Texas’ Severe Abortion Law is Just the Beginning of Deepening Political Divide



Texas’ recent abortion law has sparked oppostion nationwide. However, it seems unlikely the law will be repealed as party divisions deepen through a myriad of issues.

“When the penalty for aborting after rape is more severe than the penalty for rape, that’s when you know it’s a war on women.”

“Abortion bans don’t stop abortions from happening. They just make them less safe.” 

“Abortion is health care. Abortion is a right.”

These are just a few of the thousands of posts and comments on social media condemning the passage of Texas’ most stringent abortion law ever. 

The sheer amount of responses to this appalling decision is proof of the deteriorating conditions in our country. Though the law seems too harsh to be true, I fear that this is just the beginning of a long-lasting and violent political divide between the left and the right. 

The new Texas Heartbeat Act has illegalized abortion after six weeks of pregnancy, a period in which most women aren’t even aware that they are pregnant. Though the law has allowances for cases of medical emergency, there is no exception for instances of rape and incest. 

The ban will be enforced through “civil right of action,” meaning that Texas has authorized private citizens to sue doctors and other abortion providers for up to $10,000 in damages, even if they themselves have not been harmed.

While this abortion ban is in blatant violation of Roe v. Wade, Texas has found a loophole that allows them to prevent federal courts from shutting the law down. Texas has effectively avoided federal interference by giving the power of enforcement to private citizens and allowing them to sue anyone who aids in illegal abortions, from the healthcare provider to the Uber driver. In addition to successfully ensuring the near impossibility of getting an abortion in Texas, the act has opened up a clear pathway for other Republican states to easily enact similar laws.

Though the law itself is a horrifying example of restricting a woman’s right to choose, the fact that it happened is not shocking at all. Along with removing gun control laws and banning mask mandates, outlawing abortion has now become a strictly political issue. There is hardly any grey area anymore: these days, we have to choose to either completely oppose or completely support any given issue.

Most of the American population, including many Republicans, actually support abortion in many situations. According to a poll by the Pew Research Center in May 2021, 59 percent of Americans believed that abortion should be legal in all or most cases, while 39 percent believed it should be illegal in most cases. Additionally, 35 percent of Republicans believed that abortion should be legal in several instances. So why has Texas sanctioned such a severe abortion law?

The data overwhelmingly proves that our policies are slowly turning into black and white solutions for our deepest problems as a nation. While many Republicans are against abortion restrictions, the majority of the party isn’t, so those Republicans feel the need to stick with their party, even though they may not agree 100 percent on everything. The situation has become “anything but the Democrat,” or “anything but the Republican.” This is the kind of mindset that allows politicians to create policies that only benefit their party base and not the entire country.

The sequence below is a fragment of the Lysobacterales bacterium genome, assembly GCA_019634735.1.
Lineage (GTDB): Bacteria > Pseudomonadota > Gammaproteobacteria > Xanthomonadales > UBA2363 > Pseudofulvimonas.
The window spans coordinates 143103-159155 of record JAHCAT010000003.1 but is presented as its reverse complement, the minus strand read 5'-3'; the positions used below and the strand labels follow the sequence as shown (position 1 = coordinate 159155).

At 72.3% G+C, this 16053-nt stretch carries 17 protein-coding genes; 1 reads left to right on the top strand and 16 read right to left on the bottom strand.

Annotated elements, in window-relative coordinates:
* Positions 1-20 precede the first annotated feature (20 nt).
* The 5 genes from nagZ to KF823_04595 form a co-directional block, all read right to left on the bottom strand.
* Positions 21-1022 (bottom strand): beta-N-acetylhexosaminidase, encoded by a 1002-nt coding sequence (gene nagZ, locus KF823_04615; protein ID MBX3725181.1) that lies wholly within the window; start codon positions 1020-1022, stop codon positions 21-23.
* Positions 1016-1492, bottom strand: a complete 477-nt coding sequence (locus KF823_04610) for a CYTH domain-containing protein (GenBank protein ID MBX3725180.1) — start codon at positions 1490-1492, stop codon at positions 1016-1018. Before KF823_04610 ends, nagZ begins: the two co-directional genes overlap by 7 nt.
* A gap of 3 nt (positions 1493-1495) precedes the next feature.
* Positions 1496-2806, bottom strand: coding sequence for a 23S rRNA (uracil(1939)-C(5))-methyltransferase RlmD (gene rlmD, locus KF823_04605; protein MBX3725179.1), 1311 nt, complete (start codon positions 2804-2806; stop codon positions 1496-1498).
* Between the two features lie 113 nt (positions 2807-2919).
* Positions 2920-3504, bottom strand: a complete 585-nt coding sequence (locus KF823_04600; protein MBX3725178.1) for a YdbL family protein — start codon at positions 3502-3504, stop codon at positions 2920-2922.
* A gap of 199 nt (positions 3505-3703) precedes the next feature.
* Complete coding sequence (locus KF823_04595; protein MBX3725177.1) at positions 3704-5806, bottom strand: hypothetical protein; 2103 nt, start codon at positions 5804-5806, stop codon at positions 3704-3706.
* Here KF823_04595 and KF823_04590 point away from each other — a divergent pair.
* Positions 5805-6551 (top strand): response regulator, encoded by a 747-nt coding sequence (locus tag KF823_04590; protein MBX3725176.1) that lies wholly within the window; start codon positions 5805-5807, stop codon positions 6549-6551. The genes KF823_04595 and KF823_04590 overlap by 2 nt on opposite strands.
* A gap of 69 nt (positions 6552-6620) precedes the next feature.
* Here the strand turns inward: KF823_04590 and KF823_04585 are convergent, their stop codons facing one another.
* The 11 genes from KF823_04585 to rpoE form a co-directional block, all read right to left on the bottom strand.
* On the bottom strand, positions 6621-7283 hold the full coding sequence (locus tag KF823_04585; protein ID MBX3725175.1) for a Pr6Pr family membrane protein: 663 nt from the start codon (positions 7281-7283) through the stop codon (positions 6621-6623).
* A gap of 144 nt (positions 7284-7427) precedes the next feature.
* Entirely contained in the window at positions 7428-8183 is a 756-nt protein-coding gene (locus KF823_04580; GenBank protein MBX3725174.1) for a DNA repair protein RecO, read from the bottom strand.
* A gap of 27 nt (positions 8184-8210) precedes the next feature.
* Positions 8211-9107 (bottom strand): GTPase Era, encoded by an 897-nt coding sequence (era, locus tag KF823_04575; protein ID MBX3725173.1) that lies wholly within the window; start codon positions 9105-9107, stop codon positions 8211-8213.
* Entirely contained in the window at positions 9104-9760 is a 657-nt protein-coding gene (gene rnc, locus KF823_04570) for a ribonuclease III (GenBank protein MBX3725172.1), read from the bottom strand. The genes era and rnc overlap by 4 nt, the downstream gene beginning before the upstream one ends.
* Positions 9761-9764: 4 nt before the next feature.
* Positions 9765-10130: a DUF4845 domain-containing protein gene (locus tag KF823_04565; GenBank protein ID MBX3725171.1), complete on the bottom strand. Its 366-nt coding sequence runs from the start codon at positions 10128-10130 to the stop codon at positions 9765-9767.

The saddest part is that the “social” aspect trying to be resolved is usually just a cover for a political move. There’s a difference between being morally pro-life and wanting to restrict abortion so severely that even the victims of terrible situations have to give birth whether or not they are mentally and physically prepared to do so. Just like there would be a difference between supporting aid for immigrants from Mexico and wanting to tear down all regulations and borders that keep illegal immigrants out. Both scenarios are wholly irrational. Yet I’m afraid we’re moving towards more and more of these polarized laws in both the Republican and Democratic parties.

I find it exhausting that every issue has turned into a constant battle. While our president is a Democrat, the Supreme Court is overwhelmingly conservative. Though Republicans control the Senate, Democrats are the majority in the House of Representatives. Nothing productive can get done with this kind of division because there is no drive to work together. We have completely lost sight of the social effects of our divided policies. 

Today, millions of women in Texas are essentially being told that we don’t have the right to our own bodies. We can get raped and have our rapists sue us for $10,000. We will be forced to turn to dangerous alternatives when we can’t get the care we need. This is the only result of the abortion law. And I find it disheartening that I wasn’t even surprised.

It’s been this way for years, and it will continue to get worse if we don’t stop thinking in terms of party lines and start thinking about what is morally right instead. We have to break the cycle of hate and division. It shouldn’t matter if a policy is Republican or Democratic – we need to consider whether we agree as human beings part of a society and make a decision based on self-reflection and individual thought. There is no room for small-minded allegiances anymore in a world where so much needs to be fixed.